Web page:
Dharamshala — Leading up to the 59th anniversary of Tibetan Uprising Day celebrated on March 10, five Dharamshala-based Tibetan NGOs have called on the international community and the UN to take action in Tibet.
In a press conference, the five organizations, Tibetan Youth Congress (TYC), Tibetan Women’s Association (TWA), National Democratic Party of Tibet (NDPT), Gu-Chu-Sum Movement Association of Tibet and Students for a Free Tibet-India (SFT), announced they will be jointly organizing a five day campaign from March 10 to March 14.
“We call upon the governments around the world, the United Nations and the international human rights organizations to hold China accountable for the rapidly declining situation in Tibet and express strong public condemnation towards China’s poor Implementation of Universal Declaration of human rights,” the five organizations said in its statement.
The press release read, "Today marks the 59th anniversary of the Tibetan National Uprising. It has been 59 years since hundreds of thousands of Tibetans rose up in a spontaneous grassroots protest demanding the end to China’s illegal occupation of Tibet. China’s use of extreme force to quell these protests compelled the 14th Dalai Lama to escape to India, where he has lived in exile ever since.
"Today also marks the ten years of people’s uprising inside Tibet in 2008, During that time Tibet witnessed a transformation in the strength and breadth of Tibetan non-violent resistance; Tibetans from all walks of life and from all over Tibet took to the streets in large numbers to call for an end to China’s rule.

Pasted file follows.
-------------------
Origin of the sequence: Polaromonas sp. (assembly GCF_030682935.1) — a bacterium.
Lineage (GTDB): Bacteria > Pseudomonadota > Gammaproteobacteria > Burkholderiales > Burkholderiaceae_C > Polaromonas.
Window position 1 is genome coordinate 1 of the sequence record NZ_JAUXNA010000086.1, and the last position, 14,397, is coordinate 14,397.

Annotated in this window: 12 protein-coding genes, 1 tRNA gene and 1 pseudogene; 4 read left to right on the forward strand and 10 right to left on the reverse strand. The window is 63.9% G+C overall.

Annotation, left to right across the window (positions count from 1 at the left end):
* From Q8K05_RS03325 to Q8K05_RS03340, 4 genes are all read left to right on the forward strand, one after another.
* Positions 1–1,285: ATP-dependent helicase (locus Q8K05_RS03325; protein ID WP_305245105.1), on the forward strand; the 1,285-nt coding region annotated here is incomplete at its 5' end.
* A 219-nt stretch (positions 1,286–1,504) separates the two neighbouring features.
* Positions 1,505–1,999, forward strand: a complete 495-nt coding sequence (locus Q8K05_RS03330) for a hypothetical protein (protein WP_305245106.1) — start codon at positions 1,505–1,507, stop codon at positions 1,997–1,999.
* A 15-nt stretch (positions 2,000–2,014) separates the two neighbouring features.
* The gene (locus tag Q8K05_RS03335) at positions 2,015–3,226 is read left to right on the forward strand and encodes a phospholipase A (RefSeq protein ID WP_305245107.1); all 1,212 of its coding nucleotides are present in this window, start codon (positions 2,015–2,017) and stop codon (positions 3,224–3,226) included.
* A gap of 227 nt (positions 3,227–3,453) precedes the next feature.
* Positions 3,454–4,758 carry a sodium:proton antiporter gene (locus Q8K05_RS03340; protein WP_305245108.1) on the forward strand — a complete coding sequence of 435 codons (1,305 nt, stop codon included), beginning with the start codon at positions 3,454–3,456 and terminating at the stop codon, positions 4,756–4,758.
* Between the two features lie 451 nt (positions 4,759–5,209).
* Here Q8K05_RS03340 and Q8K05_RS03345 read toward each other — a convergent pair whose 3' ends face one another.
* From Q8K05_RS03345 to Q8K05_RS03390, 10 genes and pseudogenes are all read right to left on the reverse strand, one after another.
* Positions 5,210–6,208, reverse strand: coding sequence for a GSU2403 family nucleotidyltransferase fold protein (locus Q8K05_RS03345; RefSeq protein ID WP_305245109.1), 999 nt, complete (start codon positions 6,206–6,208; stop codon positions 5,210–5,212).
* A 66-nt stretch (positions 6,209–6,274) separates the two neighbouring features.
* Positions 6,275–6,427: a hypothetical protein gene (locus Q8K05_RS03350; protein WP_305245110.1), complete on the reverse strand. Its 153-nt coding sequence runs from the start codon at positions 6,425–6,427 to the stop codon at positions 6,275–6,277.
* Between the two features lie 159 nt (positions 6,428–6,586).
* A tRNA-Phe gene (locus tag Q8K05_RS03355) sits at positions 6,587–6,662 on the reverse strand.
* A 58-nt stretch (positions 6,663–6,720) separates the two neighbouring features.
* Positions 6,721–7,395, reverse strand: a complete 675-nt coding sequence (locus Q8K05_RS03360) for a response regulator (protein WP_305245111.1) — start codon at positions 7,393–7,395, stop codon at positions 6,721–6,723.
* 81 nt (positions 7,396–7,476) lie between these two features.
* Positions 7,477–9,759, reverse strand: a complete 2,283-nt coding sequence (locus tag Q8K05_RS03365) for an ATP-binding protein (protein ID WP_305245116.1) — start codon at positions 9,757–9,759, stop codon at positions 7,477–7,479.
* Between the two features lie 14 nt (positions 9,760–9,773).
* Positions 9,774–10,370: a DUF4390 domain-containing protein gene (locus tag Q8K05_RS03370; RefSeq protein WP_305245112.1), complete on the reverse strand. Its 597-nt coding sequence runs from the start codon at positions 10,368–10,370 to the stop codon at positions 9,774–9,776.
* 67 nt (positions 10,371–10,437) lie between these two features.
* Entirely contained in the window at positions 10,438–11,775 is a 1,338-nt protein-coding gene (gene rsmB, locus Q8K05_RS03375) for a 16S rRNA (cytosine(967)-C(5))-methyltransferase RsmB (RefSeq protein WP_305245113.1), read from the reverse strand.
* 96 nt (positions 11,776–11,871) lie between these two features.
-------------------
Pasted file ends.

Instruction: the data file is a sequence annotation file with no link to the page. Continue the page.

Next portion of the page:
"Despite the harsh crackdown and the threat of arrest, disappearance, torture and death, China has failed to crush Tibetan resistance; it remains exceptionally strong to this very day. Tibetans in Tibet are finding ways to non-violently stand up to and reject China’s rule through cultural resistance actions, assertions of national identity, and non-cooperation.
"We mark this day each year to show solidarity with Tibetans inside Tibet and to honor and support the brave resistance to China’s rule that continues to this day."
In 2008, protests spread across all of Tibet, the largest protests against Chinese rule in Tibet since the original occupation in 1959. The 2008 uprising was led by over 400 monks of Drepung Loseling Monastery, who marched the streets of Lhasa and subsequent protests had spread throughout the country by March 14.
“The uprising was met with a brutal crackdown; peaceful protestors were fired upon, killing at least 225, more than 6800 arrests and sentencing of about 510 Tibetans. On the ground level, death, arrests and enforced disappearances of Tibetan peaceful protestors are far greater in number than internationally reported,” the statement read.
The five-day plan will begin with a procession from the main temple in Mcleod Ganj to lower Dharamshala on March 10 to commemorate the Tibetan Uprising Day.